Provincial Progressive Conservatives met in Red Deer this past weekend for the 2016 Policy Convention & Special General meeting.
“After the election loss, we did a total 360 about where the party was and what we needed to do,” explained Katherine O’Neill, PC Alberta president. “We didn’t even have a policy book. Because we were in government so long, what was being passed in the legislature was considered basically our policy book.
“But the party members didn’t have policy book that they worked on.”
O’Neill said last weekend was the culmination in ways of the work that has gone towards developing party policy since then. “They held regional policy meetings across the province and talked about what is important to Albertans – the economy, the environment, education and health care – and they talked about what also would be good policy areas that we should be working on.”
From there, the policy was essentially pushed up to last weekend’s meeting where the delegates voted on it.
“It’s really exciting, because the last time we met was 2013 for a policy conference, and 300 people went to it,” she said. This time around, 850 were in attendance. There were also a number of workshops on topics including fiscal responsibility, health care, education and rural issues among others.
“For me, being the party president, that tells me that we are on the right track, that we are listening to people, that people want to be engaged and that when we give them a place to come, they come,” she said, adding on top of that, the ongoing leadership race is also helping to bolster momentum as well. The leadership election is set for March 18th, 2017 in Calgary. A leadership forum was held last Saturday evening which attracted 1,200 people as well.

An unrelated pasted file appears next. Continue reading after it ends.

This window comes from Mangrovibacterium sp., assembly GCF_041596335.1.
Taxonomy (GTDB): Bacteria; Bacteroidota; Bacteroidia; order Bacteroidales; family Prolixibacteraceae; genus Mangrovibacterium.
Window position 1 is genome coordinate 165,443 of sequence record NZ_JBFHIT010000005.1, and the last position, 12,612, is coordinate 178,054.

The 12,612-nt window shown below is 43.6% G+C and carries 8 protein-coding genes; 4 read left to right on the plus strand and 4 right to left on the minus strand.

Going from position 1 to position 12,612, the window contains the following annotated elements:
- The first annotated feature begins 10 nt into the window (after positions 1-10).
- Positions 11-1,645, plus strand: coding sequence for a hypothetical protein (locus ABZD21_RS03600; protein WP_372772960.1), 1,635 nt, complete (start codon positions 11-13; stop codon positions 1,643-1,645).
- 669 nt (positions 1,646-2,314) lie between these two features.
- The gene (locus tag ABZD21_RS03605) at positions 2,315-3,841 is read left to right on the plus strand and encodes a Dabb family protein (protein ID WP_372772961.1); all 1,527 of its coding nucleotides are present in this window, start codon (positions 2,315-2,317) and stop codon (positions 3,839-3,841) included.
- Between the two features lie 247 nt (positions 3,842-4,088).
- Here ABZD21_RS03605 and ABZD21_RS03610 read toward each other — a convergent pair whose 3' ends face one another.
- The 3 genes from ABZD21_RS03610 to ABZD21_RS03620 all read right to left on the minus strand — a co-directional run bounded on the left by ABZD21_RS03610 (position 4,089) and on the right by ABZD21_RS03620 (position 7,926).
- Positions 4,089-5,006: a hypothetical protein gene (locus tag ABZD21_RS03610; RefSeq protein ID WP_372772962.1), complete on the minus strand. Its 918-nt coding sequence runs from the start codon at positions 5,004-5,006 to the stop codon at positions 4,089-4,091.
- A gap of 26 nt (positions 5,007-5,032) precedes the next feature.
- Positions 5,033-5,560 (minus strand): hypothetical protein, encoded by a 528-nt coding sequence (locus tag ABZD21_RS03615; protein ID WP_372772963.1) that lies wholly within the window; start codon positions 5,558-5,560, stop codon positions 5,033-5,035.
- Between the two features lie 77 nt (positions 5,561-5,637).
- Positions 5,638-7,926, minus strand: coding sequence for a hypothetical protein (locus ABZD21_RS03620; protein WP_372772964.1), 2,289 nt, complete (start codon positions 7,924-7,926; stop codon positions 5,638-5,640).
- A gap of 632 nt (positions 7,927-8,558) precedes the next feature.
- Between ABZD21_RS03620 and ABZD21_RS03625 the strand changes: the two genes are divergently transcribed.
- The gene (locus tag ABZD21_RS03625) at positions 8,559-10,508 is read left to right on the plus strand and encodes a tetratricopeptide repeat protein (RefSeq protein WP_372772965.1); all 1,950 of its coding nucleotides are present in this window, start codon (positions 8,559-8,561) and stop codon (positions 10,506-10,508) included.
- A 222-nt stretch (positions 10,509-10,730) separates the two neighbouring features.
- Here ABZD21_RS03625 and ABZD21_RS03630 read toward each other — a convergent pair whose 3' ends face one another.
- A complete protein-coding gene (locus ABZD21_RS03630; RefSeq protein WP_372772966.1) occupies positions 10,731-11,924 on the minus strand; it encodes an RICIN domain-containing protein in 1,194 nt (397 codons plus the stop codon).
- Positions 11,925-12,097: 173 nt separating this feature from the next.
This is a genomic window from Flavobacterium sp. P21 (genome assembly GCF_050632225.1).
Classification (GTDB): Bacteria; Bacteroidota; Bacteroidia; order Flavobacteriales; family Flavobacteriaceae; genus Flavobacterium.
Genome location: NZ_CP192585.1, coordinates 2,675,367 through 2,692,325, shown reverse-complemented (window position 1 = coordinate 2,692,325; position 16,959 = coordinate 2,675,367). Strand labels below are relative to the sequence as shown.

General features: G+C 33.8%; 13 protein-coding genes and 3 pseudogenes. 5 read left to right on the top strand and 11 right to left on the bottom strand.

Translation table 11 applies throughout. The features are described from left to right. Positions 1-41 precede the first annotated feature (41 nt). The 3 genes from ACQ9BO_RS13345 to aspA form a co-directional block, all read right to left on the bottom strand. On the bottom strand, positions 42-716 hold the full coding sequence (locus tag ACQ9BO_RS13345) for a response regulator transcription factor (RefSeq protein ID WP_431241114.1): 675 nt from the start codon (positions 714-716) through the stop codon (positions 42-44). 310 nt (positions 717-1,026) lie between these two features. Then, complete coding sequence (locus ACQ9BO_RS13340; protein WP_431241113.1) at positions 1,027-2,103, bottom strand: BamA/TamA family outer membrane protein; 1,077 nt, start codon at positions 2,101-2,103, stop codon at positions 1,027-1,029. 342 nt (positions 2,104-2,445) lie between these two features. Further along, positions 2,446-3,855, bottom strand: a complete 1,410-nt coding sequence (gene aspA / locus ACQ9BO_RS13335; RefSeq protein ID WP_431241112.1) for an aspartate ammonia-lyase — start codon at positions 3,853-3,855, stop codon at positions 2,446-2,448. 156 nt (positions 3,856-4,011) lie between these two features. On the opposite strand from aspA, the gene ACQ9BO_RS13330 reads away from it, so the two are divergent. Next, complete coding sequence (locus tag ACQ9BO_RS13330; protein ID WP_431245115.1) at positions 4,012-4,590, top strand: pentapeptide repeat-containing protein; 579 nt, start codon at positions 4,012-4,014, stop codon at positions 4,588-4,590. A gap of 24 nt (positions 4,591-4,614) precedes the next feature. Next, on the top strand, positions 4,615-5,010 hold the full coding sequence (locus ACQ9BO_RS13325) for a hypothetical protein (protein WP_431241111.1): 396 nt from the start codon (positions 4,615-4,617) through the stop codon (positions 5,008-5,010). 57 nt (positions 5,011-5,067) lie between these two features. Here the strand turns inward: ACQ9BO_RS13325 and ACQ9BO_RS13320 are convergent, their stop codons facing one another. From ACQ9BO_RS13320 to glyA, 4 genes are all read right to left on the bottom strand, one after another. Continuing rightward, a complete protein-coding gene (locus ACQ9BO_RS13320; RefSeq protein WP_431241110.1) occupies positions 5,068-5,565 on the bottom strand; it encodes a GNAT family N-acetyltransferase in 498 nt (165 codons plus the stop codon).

“They talked about everything from the carbon tax to Bill 6,” she said, adding that concept of unifying the right also surfaced.
“I’m on the record having said that it’s up to our membership to make these decisions,” she said.
Meanwhile, O’Neill said some people had asked why the policy convention was happening prior to the leadership selection.
“We made the very conscious decision that no – the leader won’t define the party like it has been in the past,” she explained. “We want to be at the table making the decisions.”
That way, following the leadership convention it will be very clear where the party is heading, she said, adding with changes that have made to the process, every single riding will have equal say on who the party selects as its next leader.
“We needed to make sure there were more people at the table making these decisions,” she said.
“We also have some of our strongest ridings in Central Alberta, and I think that this policy conference will be able to show Albertans that we aren’t just waiting for a leader. We are hard at work and we want people to join us and to help us do this work,” she added.
“The issues are so significant. I think people are very stressed out about the economy and where the province is heading. If they are really worried, there is a place to come and do the work and help us.
“Before, I think that a lot of the time we let the MLAs do all the work. But now the membership – the grassroots — are saying, ‘We want to help’.